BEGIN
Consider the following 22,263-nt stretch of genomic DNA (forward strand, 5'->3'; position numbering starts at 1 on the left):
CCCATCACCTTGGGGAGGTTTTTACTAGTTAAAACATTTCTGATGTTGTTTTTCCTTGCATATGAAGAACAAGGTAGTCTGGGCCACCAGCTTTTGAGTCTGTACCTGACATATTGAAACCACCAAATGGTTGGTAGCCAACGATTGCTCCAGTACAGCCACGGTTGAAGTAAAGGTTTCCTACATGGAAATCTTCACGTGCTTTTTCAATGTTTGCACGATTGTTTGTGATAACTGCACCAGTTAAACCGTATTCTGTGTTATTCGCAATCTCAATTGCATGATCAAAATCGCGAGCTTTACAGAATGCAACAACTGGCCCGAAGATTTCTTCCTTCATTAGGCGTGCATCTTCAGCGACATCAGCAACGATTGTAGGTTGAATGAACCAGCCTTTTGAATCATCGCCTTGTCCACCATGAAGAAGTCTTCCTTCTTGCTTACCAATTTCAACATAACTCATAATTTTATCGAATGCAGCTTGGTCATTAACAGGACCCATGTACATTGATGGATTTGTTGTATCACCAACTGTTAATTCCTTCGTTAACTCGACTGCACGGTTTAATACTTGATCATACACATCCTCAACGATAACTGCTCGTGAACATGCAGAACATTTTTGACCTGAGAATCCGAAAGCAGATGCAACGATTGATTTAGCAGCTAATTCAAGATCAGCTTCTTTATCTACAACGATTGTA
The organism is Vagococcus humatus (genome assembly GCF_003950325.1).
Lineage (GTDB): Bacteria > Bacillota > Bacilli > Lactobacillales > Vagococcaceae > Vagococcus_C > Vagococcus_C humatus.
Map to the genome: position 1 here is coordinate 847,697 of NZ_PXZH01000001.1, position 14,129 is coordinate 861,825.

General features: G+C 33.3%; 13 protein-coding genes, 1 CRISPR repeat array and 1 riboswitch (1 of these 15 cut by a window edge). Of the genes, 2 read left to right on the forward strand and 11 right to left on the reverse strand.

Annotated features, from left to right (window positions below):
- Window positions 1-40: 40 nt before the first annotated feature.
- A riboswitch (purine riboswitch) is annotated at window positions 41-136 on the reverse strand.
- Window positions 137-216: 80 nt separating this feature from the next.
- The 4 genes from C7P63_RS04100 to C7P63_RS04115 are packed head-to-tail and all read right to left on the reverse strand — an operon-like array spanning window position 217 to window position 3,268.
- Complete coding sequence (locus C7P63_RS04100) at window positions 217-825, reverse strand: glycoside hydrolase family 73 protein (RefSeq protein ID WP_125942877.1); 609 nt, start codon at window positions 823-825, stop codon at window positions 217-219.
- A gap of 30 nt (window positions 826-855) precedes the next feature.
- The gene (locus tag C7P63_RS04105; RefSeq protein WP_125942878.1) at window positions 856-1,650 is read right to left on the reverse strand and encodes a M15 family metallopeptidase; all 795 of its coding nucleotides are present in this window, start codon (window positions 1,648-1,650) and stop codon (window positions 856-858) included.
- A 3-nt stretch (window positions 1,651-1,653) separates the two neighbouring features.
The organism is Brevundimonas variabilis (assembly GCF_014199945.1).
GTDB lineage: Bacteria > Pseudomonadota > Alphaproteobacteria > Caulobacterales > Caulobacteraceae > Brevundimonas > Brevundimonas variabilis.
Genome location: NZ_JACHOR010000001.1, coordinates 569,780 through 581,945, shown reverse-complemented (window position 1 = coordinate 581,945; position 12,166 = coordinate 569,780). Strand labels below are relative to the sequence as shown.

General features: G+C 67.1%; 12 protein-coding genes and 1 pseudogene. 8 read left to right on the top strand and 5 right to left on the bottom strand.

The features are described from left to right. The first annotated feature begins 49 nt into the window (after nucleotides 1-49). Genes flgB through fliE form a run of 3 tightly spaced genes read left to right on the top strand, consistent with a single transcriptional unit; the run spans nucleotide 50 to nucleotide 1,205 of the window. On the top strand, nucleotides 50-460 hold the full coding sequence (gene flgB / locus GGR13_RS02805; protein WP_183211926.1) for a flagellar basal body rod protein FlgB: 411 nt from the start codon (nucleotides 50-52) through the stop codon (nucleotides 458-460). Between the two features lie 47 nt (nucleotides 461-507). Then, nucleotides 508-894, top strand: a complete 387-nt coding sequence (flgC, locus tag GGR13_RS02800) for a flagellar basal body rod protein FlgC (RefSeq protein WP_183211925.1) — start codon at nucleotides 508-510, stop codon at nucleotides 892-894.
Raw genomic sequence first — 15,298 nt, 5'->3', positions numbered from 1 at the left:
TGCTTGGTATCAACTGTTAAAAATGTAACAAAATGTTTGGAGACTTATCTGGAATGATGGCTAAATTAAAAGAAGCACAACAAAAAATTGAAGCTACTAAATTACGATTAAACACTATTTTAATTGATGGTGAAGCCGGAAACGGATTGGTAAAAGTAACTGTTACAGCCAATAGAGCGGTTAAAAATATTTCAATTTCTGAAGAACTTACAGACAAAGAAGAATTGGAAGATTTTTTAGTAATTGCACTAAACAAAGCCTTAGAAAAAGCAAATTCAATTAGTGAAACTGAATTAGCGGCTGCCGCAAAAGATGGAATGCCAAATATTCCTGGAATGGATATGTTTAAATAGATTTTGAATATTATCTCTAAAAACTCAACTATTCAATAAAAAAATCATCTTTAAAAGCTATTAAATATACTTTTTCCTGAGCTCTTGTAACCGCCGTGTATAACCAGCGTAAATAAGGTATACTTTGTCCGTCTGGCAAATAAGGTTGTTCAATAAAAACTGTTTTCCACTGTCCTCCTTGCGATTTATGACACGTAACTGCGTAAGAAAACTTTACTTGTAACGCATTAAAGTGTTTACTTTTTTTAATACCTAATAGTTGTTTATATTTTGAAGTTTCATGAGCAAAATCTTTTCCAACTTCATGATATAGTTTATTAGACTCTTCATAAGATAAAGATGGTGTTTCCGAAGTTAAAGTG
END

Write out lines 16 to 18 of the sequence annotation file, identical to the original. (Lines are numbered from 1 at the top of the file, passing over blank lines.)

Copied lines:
The organism is Brevundimonas variabilis (assembly GCF_014199945.1).
GTDB lineage: Bacteria > Pseudomonadota > Alphaproteobacteria > Caulobacterales > Caulobacteraceae > Brevundimonas > Brevundimonas variabilis.
Genome location: NZ_JACHOR010000001.1, coordinates 569,780 through 581,945, shown reverse-complemented (window position 1 = coordinate 581,945; position 12,166 = coordinate 569,780). Strand labels below are relative to the sequence as shown.